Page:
I especially dug how the film weaves in more niche genres of music as bounty hunters vying for their spot in the new music order. Yodel Trolls and K-Pop Trolls traverse the lands and get into dance-offs makes for a surprisingly unique fantasy. One aspect most odd of these subgenres is that of the Smooth Jazz Troll, Chaz, whose music seems to produce trippy effects and, according to one troll, is enough to put one off jazz altogether. Universal, however, is giving off mixed messages by releasing a 10-hour promotional video of the film’s smooth jazz soundtrack meant to lull Poppy and her companions into a feel-good coma.
The Trouble With Trolls
To keep the adventure progressing, Trolls World Tour throws a handful of twists into the mix to keep things interesting. Aspects of a hidden history and spies within the Troll ranks provide some expected but welcoming developments. They don’t exactly throw a curveball towards the parents, but I honestly wasn’t expecting that much surprise from a film so blatant in its message of unity. A good message, for sure, but one that comes about as stock as a rock opera can communicate such togetherness with an all-encompassing musical climax guaranteed.
Even the casting appears fairly predictable. Before the leader of the Funk Trolls even opened his mouth, I off-handedly guessed that the filmmakers hired George Clinton for the role. Sure enough, there was that gruff voice. The leader of the Country Trolls I quickly guessed was that of Kelly Clarkson from the character’s first appearance and, sure enough, there she was bursting onto the scene with somber country melody. Not an ounce of surprise in who Ozzy Osbourne is voicing, but at least a few smiles to be had with Sam Rockwell in the role of a Southern-drawl Troll.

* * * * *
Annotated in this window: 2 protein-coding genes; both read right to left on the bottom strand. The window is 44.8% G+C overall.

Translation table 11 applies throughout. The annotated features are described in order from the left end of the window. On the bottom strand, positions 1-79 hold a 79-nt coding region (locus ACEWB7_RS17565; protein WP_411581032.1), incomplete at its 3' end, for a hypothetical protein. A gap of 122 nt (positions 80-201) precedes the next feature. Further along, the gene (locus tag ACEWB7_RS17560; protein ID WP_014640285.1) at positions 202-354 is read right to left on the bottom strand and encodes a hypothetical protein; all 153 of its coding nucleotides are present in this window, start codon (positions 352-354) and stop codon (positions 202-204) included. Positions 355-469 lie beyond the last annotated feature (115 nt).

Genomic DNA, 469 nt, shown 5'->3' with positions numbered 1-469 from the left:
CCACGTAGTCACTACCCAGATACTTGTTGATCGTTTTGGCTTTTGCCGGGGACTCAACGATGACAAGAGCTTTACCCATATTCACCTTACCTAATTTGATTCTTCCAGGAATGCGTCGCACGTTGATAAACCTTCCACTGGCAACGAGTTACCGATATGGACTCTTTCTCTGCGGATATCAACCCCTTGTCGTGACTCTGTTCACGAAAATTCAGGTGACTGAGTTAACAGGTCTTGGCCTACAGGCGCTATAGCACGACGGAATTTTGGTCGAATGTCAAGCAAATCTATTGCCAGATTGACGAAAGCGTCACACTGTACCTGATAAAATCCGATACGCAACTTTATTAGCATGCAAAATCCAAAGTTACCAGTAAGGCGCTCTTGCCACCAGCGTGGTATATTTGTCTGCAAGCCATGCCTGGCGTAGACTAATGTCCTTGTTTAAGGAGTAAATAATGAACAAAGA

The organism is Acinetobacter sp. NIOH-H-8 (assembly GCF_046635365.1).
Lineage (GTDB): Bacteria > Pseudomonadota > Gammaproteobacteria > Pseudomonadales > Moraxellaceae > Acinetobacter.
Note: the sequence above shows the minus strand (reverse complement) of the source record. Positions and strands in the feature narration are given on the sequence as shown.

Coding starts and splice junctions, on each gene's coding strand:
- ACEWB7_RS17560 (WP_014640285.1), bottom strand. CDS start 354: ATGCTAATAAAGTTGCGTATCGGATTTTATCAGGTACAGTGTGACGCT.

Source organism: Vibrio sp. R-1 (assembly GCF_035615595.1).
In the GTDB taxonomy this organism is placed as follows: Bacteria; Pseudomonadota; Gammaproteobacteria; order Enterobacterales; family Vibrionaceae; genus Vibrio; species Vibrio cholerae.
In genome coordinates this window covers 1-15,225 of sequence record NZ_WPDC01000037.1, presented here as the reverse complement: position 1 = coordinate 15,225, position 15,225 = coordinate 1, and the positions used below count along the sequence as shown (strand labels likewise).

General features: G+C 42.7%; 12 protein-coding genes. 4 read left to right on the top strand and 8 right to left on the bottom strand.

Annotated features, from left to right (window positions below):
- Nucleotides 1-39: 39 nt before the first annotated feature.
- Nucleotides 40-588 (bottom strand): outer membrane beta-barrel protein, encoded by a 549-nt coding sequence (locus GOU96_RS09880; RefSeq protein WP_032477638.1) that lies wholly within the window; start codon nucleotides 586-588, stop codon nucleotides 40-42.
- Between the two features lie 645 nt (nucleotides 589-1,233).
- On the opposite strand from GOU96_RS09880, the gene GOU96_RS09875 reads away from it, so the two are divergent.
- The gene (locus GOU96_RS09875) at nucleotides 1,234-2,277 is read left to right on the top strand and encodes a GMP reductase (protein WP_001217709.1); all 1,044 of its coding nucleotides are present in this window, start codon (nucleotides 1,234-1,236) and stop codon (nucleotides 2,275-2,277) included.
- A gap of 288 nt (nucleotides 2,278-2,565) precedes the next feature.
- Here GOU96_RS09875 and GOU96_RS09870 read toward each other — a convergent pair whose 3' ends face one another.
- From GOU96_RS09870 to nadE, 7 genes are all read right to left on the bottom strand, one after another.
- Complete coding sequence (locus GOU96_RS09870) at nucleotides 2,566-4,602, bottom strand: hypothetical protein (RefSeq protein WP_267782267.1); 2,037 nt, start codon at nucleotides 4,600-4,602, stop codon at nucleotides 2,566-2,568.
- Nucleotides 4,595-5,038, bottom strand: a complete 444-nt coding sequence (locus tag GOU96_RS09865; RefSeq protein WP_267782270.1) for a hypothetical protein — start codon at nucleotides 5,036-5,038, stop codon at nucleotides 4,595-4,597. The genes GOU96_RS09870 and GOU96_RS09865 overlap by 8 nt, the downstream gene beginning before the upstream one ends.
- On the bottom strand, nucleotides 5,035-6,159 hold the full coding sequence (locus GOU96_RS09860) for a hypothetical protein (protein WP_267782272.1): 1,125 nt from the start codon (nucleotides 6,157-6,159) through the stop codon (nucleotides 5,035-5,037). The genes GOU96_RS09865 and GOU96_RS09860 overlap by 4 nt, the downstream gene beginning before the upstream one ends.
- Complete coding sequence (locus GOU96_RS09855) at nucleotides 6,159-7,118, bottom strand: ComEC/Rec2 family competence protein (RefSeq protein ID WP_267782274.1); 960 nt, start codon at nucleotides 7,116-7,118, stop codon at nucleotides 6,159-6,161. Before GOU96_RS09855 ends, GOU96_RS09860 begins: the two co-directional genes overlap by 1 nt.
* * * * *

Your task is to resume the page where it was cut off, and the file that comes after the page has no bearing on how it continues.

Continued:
Thankfully the film does play itself a bit fast and loose with its gags that fly over the heads of the wee ones. An aged rocker drinks a juice box labeled fiber while a much younger rocker makes reference to tattoos not being on the face in case they want office jobs. It’s from these bits, and indeed most of the assembly, that one starts to question the illogical aspects of the Troll culture. Are there office jobs? What makes classical music classic in this world? And how are the Troll-eating Bergens fitting into all this? These are questions that will not be answered and I’m semi-grateful they are never given much time in a film that clearly needed to shed the vanilla skin of its lesser first outing.
Conclusion: Trolls World Tour
Trolls World Tour finds a few of the right notes to pluck from its candy-coated guitar that it’s less likely to induce a cavity or headache than most manic animated features. It fulfills many of the expected trademarks of the colorful kaleidoscope of kid’s animated movies, but still comes branded with a solid message and abundant creativity. The playfulness present was at least enough to make me smile for a film where a troll creature poops out a birthday cake with lit candles.
Did you check out Trolls World Tour at home? Was it good for the kids? Did it bore the adults? Let us know in the comments.